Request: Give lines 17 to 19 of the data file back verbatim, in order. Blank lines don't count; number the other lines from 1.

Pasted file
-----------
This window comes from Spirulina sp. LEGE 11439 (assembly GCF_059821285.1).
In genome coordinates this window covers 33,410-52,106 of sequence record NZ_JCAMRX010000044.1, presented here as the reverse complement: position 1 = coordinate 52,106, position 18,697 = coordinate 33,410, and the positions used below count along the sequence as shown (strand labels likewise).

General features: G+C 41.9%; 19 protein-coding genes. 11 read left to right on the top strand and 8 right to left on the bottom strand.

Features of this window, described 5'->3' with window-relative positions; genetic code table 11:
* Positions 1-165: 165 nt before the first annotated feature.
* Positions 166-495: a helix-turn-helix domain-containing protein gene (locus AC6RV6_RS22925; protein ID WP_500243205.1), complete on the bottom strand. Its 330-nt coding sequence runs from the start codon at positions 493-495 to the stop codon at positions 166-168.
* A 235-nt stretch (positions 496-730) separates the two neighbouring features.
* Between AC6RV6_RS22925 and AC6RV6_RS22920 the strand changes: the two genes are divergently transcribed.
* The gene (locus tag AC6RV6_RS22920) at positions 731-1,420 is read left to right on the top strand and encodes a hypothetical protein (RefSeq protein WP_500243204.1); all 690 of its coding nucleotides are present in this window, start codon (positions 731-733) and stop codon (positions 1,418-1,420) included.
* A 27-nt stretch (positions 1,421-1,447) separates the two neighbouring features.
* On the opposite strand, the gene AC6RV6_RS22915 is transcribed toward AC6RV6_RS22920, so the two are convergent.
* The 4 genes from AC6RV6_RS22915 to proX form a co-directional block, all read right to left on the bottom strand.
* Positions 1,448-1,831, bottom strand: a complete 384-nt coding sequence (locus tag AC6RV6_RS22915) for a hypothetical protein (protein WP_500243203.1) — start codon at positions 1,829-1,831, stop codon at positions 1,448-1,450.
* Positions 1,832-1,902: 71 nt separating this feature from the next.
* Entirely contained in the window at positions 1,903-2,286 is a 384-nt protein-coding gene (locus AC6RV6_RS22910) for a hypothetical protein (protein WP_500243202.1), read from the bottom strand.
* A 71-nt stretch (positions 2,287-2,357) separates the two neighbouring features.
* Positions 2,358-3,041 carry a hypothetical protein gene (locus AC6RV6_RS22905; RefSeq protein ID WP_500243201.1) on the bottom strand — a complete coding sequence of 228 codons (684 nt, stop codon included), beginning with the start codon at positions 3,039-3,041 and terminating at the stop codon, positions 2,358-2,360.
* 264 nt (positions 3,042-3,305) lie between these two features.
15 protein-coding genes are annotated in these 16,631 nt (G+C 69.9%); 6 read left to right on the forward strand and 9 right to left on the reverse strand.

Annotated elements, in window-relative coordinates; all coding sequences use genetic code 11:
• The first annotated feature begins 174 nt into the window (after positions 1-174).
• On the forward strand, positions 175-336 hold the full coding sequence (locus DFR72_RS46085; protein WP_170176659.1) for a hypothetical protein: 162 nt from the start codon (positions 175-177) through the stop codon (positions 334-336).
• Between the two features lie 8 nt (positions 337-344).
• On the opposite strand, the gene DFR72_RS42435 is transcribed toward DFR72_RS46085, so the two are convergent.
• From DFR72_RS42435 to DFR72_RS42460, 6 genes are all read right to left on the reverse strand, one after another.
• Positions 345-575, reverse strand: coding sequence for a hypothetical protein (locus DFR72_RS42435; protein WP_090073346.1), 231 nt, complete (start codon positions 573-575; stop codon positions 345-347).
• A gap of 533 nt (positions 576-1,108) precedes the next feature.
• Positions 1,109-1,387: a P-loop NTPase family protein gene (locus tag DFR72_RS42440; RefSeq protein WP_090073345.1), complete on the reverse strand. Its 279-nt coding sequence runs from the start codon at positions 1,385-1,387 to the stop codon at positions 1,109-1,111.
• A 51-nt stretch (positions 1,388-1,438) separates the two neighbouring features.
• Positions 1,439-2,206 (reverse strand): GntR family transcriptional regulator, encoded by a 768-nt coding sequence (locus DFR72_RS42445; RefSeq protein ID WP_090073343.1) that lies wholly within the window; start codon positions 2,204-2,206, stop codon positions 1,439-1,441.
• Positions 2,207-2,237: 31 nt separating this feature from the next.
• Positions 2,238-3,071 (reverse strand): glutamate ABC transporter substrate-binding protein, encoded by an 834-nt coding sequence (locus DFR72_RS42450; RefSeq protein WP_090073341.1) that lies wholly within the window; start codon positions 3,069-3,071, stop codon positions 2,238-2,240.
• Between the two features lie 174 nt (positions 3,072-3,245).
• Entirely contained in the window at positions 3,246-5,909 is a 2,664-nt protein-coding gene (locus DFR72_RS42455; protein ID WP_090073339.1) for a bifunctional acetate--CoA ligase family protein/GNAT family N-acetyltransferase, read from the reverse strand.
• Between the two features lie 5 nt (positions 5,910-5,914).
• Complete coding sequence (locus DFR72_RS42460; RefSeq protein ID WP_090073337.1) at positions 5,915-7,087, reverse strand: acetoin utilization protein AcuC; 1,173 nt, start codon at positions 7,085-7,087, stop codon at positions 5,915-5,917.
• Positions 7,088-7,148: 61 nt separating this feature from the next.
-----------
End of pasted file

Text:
* Positions 2,358-3,041 carry a hypothetical protein gene (locus AC6RV6_RS22905; RefSeq protein ID WP_500243201.1) on the bottom strand — a complete coding sequence of 228 codons (684 nt, stop codon included), beginning with the start codon at positions 3,039-3,041 and terminating at the stop codon, positions 2,358-2,360.
* 264 nt (positions 3,042-3,305) lie between these two features.
15 protein-coding genes are annotated in these 16,631 nt (G+C 69.9%); 6 read left to right on the forward strand and 9 right to left on the reverse strand.